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Windows Shareware


Few of these are big downloads. For many years, I was a modest DUN user. You can try these programs for free. If you like one, you send money afterwards. In most cases, you only send about $25. (I've tried to remember to mention of large downloads or expensive programs.) In virtually every case, the suppliers offer package deals for people needing more than a single user license.

I have no commercial interest in the following. They are things I like using on my own machines.


Shortkeys: A wonderful "auto-complete"- system utility. It gives you gives you as many auto-complete items as you want, with the abbreviations you want, across all of your applications. For instance, if I type qad, it gets replaced by my full postal address. (I had to play a trick on my system to prevent it from changing the three letters in the previous sentence!) If I type qda, Shortkeys replaces that with the current date and time. I've also set up qed to type out my long and tedious email address ("eddress"!) for me.

When I went online to check the current (9/04) URL, I got a delightful surprise: There's now a free "ShortKeys Lite"... and it looks much like the ShortKeys that gives me everything I want. (It is still there at 5/10, but I managed to overlook it in the description of the shareware Shortkeys. Duh.) (I also discovered that the shareware ShortKeys has a spellchecker, though I must admit I've never used it!) The try-before-you-buy ShortKeys costs $25 (May 2010) for a single user... after you have evaluated it, if you decide to continue using it.

Besides providing auto complete of phrases you want to set up, it can also be told to paste in the current system date and/ or time, in the format of your choice (easily specified), in response to whatever code you want to define to trigger that behavior; I use qda. Software that works the way you want it to! Fantastic. And small. And cheap!!!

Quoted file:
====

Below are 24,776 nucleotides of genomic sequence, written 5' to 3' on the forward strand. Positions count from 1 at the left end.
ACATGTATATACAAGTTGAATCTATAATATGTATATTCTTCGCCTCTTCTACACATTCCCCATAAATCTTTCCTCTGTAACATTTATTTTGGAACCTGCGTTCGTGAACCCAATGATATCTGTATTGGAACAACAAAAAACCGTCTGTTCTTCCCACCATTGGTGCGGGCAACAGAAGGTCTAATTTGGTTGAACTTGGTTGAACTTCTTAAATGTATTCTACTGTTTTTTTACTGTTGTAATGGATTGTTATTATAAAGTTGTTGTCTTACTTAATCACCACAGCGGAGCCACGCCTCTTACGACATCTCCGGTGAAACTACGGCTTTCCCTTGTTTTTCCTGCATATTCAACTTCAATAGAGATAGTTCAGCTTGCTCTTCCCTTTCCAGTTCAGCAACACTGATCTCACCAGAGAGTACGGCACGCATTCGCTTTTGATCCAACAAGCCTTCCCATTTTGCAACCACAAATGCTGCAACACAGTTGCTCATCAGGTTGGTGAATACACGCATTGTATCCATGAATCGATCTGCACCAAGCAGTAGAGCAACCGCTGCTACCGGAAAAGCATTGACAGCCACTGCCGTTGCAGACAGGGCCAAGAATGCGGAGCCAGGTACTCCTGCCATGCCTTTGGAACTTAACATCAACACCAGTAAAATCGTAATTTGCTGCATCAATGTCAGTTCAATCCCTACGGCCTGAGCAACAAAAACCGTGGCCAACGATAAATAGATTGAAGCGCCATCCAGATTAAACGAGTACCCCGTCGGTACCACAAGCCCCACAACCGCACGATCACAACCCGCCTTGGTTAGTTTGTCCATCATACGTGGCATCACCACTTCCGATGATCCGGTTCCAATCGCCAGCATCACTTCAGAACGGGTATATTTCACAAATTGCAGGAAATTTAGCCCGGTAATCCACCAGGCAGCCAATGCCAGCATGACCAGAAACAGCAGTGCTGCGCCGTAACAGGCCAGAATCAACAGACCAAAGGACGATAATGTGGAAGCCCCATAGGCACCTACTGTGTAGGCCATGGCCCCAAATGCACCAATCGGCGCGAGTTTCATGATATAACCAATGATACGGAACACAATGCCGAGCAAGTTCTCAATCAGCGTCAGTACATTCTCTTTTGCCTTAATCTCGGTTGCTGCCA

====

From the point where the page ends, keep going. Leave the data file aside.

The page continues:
ShortKeys

Terrapin FTP: This is the program I use to send my web pages to the server you fetched them from. Was single user $30 at 9/04, by 5/10 it had become freeware!! Hurrah for us... bad for the people who built a business around supplying a good product. Does Windows now come with a free FTP client by any chance? Sigh.
Terrapin

Textpad: A superb replacement for Notepad.... but it does much more. Spellcheck and syntax highlighting, among other features. I've written more about it in a page dedicated to Textpad. I use it more than I use my wordprocessor. My web pages are written with it. Single user $27 at November 2010.
Textpad

For text editing, also consider JGSoft's EditPad.

I use WinZip... and yes, I have registered (paid for) my copy. It is quite easy to use it indefinitely without paying. Single user $30 at 9/04.
WinZip


Stock market tracking: I keep track of the price of stocks and my portfolio via shareware from www.personalstockmonitor.com. The evaluation terms are reasonable. You can also track UK stocks, but I have not found a source of historical quotes for UK stocks... but I haven't looked far.